The most important determinant of a country’s per capita income, over the longer term, is productivity—both its level and its growth. Why? Because there is no limit to productivity growth. There is a limit to how many hours in a day employees can work, how low the unemployment rate can go on a sustained basis, how high the labour force participation rate can rise, and how large the proportion of working-age people in the total population can be. But innovation and technological change can sustain productivity growth indefinitely, driving the growth rate over time.
In the equation below, productivity is the only component with no upper limit. Therefore, improving productivity is the only sustainable way to reduce the sizable gap between the income per capita of the U.S. and most provinces.
Why do most of the provinces perform poorly on income per capita relative to the United States?
To understand the differences in income per capita among the provinces and peer countries, we need to look at the previous equation and determine which component of income per capita is causing the income gap.
The equation in the previous section illustrates how income per capita can be broken down into three components:
- Labour productivity is defined as GDP per hour worked. It measures the economic value produced by the average employee.
- Work intensity is defined as the average number of hours worked per employee.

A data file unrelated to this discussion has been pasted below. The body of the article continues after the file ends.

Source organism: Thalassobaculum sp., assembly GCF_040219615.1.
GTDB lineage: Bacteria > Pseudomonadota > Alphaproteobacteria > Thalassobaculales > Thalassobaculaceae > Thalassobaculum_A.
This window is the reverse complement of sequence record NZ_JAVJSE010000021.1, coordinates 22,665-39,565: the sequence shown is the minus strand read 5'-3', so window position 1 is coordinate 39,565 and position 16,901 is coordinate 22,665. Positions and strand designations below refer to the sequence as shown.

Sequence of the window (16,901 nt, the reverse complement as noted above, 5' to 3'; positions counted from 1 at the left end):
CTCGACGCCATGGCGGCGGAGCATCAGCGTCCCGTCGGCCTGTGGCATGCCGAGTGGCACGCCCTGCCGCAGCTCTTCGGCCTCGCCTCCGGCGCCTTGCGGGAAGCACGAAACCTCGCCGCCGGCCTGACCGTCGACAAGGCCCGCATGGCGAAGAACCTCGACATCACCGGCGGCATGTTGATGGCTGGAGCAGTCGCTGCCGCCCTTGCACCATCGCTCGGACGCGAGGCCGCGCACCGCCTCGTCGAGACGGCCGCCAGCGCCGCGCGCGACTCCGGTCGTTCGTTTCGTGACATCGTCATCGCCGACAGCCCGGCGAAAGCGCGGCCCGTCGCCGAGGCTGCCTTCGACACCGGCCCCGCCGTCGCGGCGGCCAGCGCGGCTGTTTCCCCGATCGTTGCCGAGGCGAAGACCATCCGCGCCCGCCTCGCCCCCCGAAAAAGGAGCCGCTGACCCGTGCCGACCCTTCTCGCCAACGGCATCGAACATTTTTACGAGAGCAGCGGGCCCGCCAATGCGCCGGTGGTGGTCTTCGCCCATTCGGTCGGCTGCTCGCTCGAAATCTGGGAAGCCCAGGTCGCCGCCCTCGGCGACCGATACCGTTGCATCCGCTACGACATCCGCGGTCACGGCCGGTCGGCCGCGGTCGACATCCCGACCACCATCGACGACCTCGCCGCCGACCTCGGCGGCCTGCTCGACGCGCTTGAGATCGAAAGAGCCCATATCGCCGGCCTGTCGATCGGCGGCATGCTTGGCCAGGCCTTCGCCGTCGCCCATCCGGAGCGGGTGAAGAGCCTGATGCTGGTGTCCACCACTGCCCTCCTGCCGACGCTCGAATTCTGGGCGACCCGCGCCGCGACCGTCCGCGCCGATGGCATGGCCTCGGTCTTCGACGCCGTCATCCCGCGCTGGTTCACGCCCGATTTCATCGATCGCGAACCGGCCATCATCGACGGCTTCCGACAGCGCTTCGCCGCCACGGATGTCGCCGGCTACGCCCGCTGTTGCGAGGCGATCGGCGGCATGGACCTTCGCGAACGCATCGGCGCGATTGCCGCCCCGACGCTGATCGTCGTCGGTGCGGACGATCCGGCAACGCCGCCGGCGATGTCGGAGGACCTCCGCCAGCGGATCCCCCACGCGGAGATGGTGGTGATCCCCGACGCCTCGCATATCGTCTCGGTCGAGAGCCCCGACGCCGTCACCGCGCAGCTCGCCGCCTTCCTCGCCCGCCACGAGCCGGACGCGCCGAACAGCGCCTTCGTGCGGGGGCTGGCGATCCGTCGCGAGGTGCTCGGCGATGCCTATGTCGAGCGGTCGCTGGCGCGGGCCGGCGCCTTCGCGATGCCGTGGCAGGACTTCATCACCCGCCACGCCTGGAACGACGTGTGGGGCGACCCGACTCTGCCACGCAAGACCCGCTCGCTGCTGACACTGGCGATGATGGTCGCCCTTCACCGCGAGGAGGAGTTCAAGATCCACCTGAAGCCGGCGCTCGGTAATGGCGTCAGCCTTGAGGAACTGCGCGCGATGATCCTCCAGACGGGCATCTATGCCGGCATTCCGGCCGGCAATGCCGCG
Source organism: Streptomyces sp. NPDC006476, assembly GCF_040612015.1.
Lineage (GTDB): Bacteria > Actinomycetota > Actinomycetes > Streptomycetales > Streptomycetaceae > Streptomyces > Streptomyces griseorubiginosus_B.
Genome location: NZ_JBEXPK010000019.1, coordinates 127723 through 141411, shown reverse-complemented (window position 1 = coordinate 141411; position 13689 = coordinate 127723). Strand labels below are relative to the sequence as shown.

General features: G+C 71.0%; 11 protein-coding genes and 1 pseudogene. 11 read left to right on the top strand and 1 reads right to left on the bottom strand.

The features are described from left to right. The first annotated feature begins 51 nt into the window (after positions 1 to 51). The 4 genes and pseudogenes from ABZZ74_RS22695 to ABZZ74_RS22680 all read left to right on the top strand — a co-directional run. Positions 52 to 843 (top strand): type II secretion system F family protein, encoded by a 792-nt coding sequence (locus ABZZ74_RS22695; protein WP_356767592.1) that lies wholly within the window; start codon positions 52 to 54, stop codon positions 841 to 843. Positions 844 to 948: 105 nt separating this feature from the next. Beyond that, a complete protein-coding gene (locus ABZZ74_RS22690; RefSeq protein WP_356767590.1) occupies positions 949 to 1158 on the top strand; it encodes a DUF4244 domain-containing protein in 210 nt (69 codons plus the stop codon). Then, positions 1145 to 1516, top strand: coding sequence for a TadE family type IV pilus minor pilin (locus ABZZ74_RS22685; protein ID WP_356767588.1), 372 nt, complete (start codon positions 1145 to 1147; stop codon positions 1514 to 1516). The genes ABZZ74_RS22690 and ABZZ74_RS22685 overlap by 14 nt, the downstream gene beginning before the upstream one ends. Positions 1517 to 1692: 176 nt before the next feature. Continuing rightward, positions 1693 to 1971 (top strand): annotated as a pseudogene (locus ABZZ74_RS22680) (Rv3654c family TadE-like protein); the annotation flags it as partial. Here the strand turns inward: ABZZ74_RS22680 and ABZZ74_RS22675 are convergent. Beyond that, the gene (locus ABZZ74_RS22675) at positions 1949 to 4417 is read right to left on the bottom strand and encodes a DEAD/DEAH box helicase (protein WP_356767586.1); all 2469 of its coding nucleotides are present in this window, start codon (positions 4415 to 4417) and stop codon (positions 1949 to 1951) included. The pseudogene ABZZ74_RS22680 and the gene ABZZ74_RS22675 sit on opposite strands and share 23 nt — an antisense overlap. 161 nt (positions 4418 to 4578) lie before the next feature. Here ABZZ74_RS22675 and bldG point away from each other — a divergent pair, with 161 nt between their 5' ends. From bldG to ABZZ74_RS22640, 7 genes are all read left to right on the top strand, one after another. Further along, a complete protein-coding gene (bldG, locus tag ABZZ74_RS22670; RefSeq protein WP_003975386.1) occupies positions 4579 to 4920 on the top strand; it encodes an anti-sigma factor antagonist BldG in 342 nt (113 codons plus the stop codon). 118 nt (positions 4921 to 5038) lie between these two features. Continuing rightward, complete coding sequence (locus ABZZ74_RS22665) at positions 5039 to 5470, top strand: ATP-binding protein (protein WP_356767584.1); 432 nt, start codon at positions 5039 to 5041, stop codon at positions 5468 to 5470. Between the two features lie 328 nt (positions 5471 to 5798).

- Labour market is defined as the share of employees in the overall population. It is affected by three factors:
- the ability of the economy to create jobs
- the demographic profile—what proportion of the population is of working age and therefore potentially able to work.
- the proportion of the working-age population that actually joins the labour force
The table lists the dollar amount that each component contributed to the income gap in 2012. In Ontario, for example, income per capita was US$36,300 in 2012, while the U.S. had an income per capita of US$45,283, meaning the income gap was US$8,983. Lower labour productivity accounted for US$11,374 of that gap, and the fact that Ontario workers worked fewer hours in a year than their counterparts in the U.S. added another US$1,446 to the gap. Luckily, however, Ontario had a higher employment rate, a higher labour participation rate, and a more favourable demographic profile. These labour market components combined reduced the income gap by US$3,837.
The only province with higher income per capita than the U.S. was Alberta. Even though the province had slightly lower labour productivity in 2012, the other components worked heavily in Alberta’s favour.
Overall, here’s how the three components of income per capita affected the income gap with the United States: